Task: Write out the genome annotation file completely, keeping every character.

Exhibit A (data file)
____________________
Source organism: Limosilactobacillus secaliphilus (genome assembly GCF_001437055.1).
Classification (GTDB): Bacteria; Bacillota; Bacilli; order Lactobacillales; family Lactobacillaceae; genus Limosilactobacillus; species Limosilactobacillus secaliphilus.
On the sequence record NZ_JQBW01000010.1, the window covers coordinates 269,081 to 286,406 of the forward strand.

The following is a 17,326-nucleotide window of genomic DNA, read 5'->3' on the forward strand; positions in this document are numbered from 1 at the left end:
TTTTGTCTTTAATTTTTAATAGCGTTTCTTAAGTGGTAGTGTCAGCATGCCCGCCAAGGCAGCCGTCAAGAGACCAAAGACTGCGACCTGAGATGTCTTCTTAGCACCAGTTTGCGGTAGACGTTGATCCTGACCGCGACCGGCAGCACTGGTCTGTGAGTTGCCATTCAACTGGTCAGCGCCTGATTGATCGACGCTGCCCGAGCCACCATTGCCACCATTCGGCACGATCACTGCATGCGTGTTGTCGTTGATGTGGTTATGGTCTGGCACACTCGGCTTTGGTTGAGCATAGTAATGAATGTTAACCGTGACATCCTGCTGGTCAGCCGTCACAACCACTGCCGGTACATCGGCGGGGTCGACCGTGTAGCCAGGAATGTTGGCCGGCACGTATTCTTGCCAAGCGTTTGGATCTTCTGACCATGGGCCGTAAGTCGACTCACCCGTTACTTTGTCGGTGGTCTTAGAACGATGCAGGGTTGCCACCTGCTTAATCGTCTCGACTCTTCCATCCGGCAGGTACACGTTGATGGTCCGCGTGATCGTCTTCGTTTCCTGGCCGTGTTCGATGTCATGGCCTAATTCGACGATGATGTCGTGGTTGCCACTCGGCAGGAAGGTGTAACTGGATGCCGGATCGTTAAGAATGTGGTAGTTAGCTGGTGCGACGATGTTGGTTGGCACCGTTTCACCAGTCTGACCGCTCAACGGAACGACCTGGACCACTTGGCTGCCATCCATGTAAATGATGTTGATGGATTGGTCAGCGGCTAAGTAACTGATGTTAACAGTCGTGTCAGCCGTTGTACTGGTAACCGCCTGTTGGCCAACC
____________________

Source organism: Limosilactobacillus secaliphilus (genome assembly GCF_001437055.1).
Classification (GTDB): Bacteria; Bacillota; Bacilli; order Lactobacillales; family Lactobacillaceae; genus Limosilactobacillus; species Limosilactobacillus secaliphilus.
On the sequence record NZ_JQBW01000010.1, the window covers coordinates 269,081 to 286,406 of the forward strand.

The following is a 17,326-nucleotide window of genomic DNA, read 5'->3' on the forward strand; positions in this document are numbered from 1 at the left end:
TTTTGTCTTTAATTTTTAATAGCGTTTCTTAAGTGGTAGTGTCAGCATGCCCGCCAAGGCAGCCGTCAAGAGACCAAAGACTGCGACCTGAGATGTCTTCTTAGCACCAGTTTGCGGTAGACGTTGATCCTGACCGCGACCGGCAGCACTGGTCTGTGAGTTGCCATTCAACTGGTCAGCGCCTGATTGATCGACGCTGCCCGAGCCACCATTGCCACCATTCGGCACGATCACTGCATGCGTGTTGTCGTTGATGTGGTTATGGTCTGGCACACTCGGCTTTGGTTGAGCATAGTAATGAATGTTAACCGTGACATCCTGCTGGTCAGCCGTCACAACCACTGCCGGTACATCGGCGGGGTCGACCGTGTAGCCAGGAATGTTGGCCGGCACGTATTCTTGCCAAGCGTTTGGATCTTCTGACCATGGGCCGTAAGTCGACTCACCCGTTACTTTGTCGGTGGTCTTAGAACGATGCAGGGTTGCCACCTGCTTAATCGTCTCGACTCTTCCATCCGGCAGGTACACGTTGATGGTCCGCGTGATCGTCTTCGTTTCCTGGCCGTGTTCGATGTCATGGCCTAATTCGACGATGATGTCGTGGTTGCCACTCGGCAGGAAGGTGTAACTGGATGCCGGATCGTTAAGAATGTGGTAGTTAGCTGGTGCGACGATGTTGGTTGGCACCGTTTCACCAGTCTGACCGCTCAACGGAACGACCTGGACCACTTGGCTGCCATCCATGTAAATGATGTTGATGGATTGGTCAGCGGCTAAGTAACTGATGTTAACAGTCGTGTCAGCCGTTGTACTGGTAACCGCCTGTTGGCCAACC